The caves at the top were not the most magnificent, but on the other hand if we had had time to do the caves that required money payment and a tour, maybe my impression would be different. Completely worth it for the stairs and monkeys though. 
Caves (the less cool ones)
Just in case you felt tempted...
The probably awesome caves we unfortunately didn't have the time to visit
I am a statue
  • Find the Petronas Towers. We took the metro to the Petronas Towers, got out, and spent probably about twenty minutes following sign posts towards the Towers, it took ages. Then, when we finally found an exit, we didn't see the Towers anywhere. Strange! Until we suddenly realised we had just exited the towers...
And a bit later
Cool photos were taken and happy moments experienced. 
  • - Climb the KL Tower. 

I originally wanted to climb the Petronas, but further research changed my mind – firstly, Petronas are obviously the most popular and it appeared they needed proper booking in advance. And secondly, it's as they say with the Eiffel Tower, the main con is that you can't see the Eiffel Tower whilst on the Eiffel Tower! So, cool to see the Petronas from some other cool view point...

And I very much recommend the KL Tower. I followed our guesthouse's instructions to get there by metro/train/whatever it is there, followed walking signposts from there and finally got to the top of the mini hill upon which rested the KL Tower. My guesthouse people had neglected to tell me of the free shuttle bus that picks people up from the bottom of the hill, so I was nice and sweaty and dying to start off with.
The station to get off at

KL Tower was EMPTY. The staff were dressed in lovely colourful traditional suits, and they expertly and easily brainwashed me to choose the costly skydeck instead of 'only' the inside viewing point. I was in the lift heading upwards within five minutes of arriving. (Also had to sign that compulsory I-shall-not-drop-objects-or-myself-from-the-top-of-the-tower form.)

The views were cool though quite hazy as it was morning. What I enjoyed most though was just the relaxed ambiance. (Yes, posh.) I was one of the very few people wandering about this suitably windy view point, taking way too many selfies (according to my newly-appointed Algerian photographer, who kept finding me taking selfies and insisted on taking non-selfies of me. At the end I also got to pose in a picture with his wife. Not quite sure what caption my picture'll get in their holiday album. “The sad selfier”.) And I finally admitted to myself the need for a selfie stick... Had I had one, SUCH EPIC PICTURES would have been taken. Alas, no. Not yet. ;)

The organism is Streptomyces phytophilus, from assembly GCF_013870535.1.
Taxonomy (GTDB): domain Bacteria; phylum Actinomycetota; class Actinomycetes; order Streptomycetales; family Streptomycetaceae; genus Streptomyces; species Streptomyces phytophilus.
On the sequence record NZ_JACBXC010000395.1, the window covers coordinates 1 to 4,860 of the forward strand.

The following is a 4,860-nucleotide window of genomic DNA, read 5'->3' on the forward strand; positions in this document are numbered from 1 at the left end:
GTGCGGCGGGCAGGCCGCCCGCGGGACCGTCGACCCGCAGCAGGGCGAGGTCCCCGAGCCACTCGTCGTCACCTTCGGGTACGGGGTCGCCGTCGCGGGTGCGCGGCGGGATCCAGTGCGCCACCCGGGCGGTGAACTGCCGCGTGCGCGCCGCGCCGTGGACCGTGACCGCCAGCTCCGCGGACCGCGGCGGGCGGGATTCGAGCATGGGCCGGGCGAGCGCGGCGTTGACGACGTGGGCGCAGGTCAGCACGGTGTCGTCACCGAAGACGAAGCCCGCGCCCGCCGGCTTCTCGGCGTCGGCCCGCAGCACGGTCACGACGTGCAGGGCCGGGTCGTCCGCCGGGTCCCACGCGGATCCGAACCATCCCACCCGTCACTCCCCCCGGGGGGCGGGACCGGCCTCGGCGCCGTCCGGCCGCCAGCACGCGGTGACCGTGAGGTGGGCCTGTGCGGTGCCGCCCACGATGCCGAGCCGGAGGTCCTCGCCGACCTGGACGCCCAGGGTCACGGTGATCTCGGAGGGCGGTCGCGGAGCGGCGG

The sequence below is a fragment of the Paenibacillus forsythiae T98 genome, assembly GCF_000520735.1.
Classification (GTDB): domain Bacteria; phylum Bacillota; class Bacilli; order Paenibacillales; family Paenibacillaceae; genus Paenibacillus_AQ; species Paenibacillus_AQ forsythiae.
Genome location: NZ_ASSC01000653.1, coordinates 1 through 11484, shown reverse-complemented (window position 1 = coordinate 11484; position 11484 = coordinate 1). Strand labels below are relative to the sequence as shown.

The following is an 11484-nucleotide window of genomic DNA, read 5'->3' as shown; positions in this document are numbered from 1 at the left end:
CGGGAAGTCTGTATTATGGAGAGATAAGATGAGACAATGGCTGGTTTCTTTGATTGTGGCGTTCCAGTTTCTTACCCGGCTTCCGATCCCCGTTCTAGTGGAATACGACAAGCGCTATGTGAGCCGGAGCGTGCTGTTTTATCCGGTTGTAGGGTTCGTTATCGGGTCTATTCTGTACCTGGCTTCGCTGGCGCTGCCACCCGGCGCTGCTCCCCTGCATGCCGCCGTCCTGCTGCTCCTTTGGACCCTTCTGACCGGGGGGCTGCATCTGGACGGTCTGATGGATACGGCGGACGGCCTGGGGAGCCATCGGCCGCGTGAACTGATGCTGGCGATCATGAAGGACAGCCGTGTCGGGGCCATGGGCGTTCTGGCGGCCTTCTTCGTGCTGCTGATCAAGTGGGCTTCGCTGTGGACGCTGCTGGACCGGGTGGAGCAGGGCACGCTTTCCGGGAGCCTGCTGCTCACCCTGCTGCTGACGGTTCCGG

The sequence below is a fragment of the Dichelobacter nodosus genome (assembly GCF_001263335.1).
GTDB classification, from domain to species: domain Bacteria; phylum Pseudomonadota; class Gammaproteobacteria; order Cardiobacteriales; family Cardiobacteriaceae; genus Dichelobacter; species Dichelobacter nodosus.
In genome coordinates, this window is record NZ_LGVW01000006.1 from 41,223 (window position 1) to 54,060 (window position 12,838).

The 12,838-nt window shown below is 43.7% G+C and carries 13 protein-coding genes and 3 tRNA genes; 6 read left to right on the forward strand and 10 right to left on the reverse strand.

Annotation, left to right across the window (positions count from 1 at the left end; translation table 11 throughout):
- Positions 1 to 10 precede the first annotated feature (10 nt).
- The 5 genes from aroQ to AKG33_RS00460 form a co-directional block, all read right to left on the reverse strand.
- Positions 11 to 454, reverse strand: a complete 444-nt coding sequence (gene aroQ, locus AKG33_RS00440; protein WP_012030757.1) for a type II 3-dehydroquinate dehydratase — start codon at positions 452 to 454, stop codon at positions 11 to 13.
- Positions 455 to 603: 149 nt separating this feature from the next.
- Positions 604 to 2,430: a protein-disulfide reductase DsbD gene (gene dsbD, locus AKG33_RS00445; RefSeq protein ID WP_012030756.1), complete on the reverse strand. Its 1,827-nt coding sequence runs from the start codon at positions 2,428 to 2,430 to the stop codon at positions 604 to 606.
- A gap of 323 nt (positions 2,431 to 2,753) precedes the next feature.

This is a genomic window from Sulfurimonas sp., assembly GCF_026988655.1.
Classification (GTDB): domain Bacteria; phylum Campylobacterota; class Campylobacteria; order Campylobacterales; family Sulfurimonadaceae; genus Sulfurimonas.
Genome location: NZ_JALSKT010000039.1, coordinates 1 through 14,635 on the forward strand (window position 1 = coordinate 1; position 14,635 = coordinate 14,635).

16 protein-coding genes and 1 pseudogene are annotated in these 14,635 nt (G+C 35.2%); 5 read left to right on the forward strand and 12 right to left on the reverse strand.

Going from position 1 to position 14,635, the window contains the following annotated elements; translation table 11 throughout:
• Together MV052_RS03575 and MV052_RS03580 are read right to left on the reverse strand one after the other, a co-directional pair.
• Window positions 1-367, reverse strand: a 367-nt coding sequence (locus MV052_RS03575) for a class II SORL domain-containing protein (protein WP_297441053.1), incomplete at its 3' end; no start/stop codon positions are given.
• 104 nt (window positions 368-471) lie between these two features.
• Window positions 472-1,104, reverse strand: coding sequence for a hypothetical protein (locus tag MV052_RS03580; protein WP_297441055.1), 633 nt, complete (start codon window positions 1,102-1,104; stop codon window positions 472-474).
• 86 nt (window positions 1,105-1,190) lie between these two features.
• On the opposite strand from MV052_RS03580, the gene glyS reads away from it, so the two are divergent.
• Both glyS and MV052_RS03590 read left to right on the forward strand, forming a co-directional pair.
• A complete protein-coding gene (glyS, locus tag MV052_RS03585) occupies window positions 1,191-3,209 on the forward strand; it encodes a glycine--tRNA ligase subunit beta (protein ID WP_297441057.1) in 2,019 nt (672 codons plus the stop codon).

My new Algerian friend
But selfies are cool too........ right??
  • Visit Central Market and Chinatown. For cheap souvenirs and funky clothes – my fave are my baggy trousers (what are they called, anyways? Them Asian baggy backpacker trousers) I got from the market.

Chinatown, where stall keepers make special efforts to attract customers

  • Visit H&M. Because Malaysia has H&M. (As do many Asian capitals, though, to be fair. Just not Saigon...)
Prepared to shop...

  • Eat Malaysian Indian food. Malaysia is an interesting mix of many different cultures, and it definitely had far more Indian vibes than I expected. The food was scrumptious, and we ate many of our meals at these street-foody Indiany restaurants – curries and rice and rotis. 

This is a banana roti onto which I, with a brainwave of a lifetime, poured some chocolate milk onto. YES PLEASE
Malaysian eating culture is cute, in any case. Often people (who all happen to be men, btw) eat by themselves, not multi-tasking or anything, just enjoying their meal and their, ALWAYS, iced Milo (iced chocolate milk). 

And talking of scrumptious drinks: I also had the biggest coconut I have ever had.

  • Be on your best behaviour in the trains. 

Also, Malaysia has its very own female-only carriages. A bit of an awkwardness as we were sightseeing with D, a non-female, and our train was about to leave but we didn't dare board a female-only carriage with him... 

And that was KL in a nutshell. :) 

All in all, an epic city. I still prefer Saigon to live in, more because I generally feel safer in Saigon when it comes to being alone or out late at night. But KL is green, is cool, has amazing food, has sites, has H&M... 

Next: LANGKAWI. If KL was awesome, Langkawi was...... more than awesome.

Toodle-pip my marshmallows <3